This week I spent a fair amount of timing considering the upcoming BC UNC basketball game. I haven’t watched a whole lot of college basketball this year, but I did watch a bunch of UNC games last year, and since they’re returning almost their whole team, with the usual addition of a few McDonalds All Americans, I figured, you know, they’re the best team in the country.

And then I considered my team, BC, and how my perception of them is that they are in a rebuilding mode, and how watching games this year is panning for gold. A freshman like Reggie Jackson will make a few nice plays, and as somebody who doesn’t have his finger on the pulse of high school hoops, I just sort of sit back and allow myself to wonder how good these kids will eventually turn out to be. Because with Al Skinner, you don’t expect the big time recruit out of high school, you expect the overlooked kid who winds up improbably becoming the ACC player of the year.

That’s the beauty of Skinner’s tenure at BC. He’s working with an overlooked program in terms of big time recruits (I think I read that Rakim Sanders was a pretty big deal in high school, but I also read that BC’s never got a McDonald’s All American, whereas Duke and UNC I think have like a combined four or five freshman McDonald’s All Americans this year), it’s own fans, and the local media in a region where pro sports are huge. And yet, despite all this, playing in the Big East and ACC, he’s consistently getting teams into the NCAA tournament. It makes you wonder what would happen if he were the coach at a place like Kansas or something.

Like I said, thinking about the game during the week, I was just kind of wondering what it would be like if BC somehow beat the Tar Heels. On Saturday, St. Johns beat Notre Dame, and that pleased me a great deal. Hey, we beat St. Johns, they beat Notre Dame. That was what I thought would suffice as my silver lining.

And then, of course, BC shocked UNC!!

I am hitting F5 of the the rankings, waiting to see if they bump BC into the top 25. The loss to St. Louis hurts a lot, but they’ve beaten Iowa, St. Johns, and UNC.

But, the best thing about this is that the team is so young, so as expectations are exceeded so are future hopes.

NESN Screws the Pooch!

Now, there was a grey lining to yesterday’s victory. Prior to the game NESN was scrolling an “Alert: UNC BC game to start soon” on the bottom of the screen. That’s a paraphrase, but you get the picture. I was kind of nervous, so I switched the radio on to listen to Sarandis and Ebben. The game finally was broadcast about two seconds prior to tip off. Well, actually, it was probably like ten seconds after tip off, because NESN’s feed was way behind WRKO’s. Also, NESN didn’t have sound for the announcers for the first three minutes. No big deal really though.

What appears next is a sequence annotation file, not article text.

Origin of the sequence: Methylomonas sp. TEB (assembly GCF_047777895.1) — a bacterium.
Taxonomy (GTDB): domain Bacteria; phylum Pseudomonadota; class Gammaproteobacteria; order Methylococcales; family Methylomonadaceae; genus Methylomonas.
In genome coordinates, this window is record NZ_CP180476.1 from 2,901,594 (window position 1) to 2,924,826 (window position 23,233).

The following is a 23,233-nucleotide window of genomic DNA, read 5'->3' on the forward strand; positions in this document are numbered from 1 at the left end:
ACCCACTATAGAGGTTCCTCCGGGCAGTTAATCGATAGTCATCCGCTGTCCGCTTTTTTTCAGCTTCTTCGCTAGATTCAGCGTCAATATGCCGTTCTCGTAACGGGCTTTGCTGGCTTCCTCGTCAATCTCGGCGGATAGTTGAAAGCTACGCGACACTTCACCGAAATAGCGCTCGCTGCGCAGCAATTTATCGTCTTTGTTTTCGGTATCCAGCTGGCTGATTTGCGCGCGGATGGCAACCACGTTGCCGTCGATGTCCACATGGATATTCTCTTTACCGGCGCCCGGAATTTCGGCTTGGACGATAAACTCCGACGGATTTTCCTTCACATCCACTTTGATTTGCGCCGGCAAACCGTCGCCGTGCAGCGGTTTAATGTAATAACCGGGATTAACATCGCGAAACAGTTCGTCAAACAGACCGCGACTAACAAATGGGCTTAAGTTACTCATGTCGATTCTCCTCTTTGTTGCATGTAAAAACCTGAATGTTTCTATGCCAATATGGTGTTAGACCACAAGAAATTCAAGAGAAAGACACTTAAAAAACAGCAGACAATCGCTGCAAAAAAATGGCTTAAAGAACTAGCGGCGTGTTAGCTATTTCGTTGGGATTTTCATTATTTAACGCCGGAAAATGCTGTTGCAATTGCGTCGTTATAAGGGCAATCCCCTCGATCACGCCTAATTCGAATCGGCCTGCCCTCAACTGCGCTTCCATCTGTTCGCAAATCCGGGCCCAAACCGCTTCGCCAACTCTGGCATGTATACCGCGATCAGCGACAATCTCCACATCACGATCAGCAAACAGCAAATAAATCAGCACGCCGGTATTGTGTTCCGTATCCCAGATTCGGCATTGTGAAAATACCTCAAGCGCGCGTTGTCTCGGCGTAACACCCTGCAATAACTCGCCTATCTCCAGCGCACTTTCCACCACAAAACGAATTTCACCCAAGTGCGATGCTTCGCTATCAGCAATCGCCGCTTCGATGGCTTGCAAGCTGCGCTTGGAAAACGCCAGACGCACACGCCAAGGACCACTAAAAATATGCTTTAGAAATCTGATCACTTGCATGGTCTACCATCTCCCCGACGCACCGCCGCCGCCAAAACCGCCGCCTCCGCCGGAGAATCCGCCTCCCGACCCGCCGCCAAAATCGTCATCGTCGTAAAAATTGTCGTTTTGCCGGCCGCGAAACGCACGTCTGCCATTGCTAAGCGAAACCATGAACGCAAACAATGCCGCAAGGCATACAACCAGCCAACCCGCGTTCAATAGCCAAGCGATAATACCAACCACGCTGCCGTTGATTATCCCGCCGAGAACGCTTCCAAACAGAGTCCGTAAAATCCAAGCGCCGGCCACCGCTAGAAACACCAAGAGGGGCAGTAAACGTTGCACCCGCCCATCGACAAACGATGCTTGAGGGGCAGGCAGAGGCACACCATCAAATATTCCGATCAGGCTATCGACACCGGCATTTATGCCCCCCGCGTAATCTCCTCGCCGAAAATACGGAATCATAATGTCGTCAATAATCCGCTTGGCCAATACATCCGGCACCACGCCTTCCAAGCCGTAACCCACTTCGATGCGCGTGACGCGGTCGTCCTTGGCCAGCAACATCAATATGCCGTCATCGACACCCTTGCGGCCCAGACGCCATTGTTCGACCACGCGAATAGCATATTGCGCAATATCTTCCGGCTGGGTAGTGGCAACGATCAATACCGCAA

What was a big deal was an inexplicable commercial break in the with three or so minutes to go in the game. BC had a 15 point lead with like ten minutes to go, and then UNC woke up and started pouring it on. And just when things were at their most intense, NESN went to commercials from like 3:30 (estimate) to six seconds to go!

NESN blew it BIG TIME!!

The whole end of the game was lost. I tuned into the radio broadcast, but I was so upset that it was hard to focus. Don’t get me wrong, I am still thrilled with the victory, but unlike the last time we knocked off a #1 team, I didn’t get to see the whole thing this time.

I’ll take it, but hopefully next time I get to see it too.

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Back on the MBTA

Yesterday one of the plates on my bicycle chain came loose on the ride to work, and instead of soft pedaling home I opted to take public transportation.  It’d been a while since I had taken the T home from work, and so I was a little rusty when it came to things like rushing down to the platform to stand outside an empty train, only to find out five minutes later, that another train, on another platform would be taking me into the city, but not before it sat dumbly on the track for five to ten minutes.

I spent the time getting my grumpy on, dwelling on my nearly broken bicycle chain, the fact that I haven’t been running lately, all the crap I have to get done, yadda yadda yadda.  Meanwhile, some dopey kid with a Razor scooter and his pal get on the train.  He wasn’t really a kid, so much as a young adult, and the scooter wasn’t so much a mode of transportation but a badge proclaiming him a free spirit.  So, the kid then, is looking around the train all self righteous, and lecturing his pal with this smug sense of bravado.

Though a non-believer at heart I sent a small prayer up asking for the train to jerk forward and send him reeling from his scooter.  Unfortunately, if there was a conversion experience on the redline yesterday it didn’t involve me.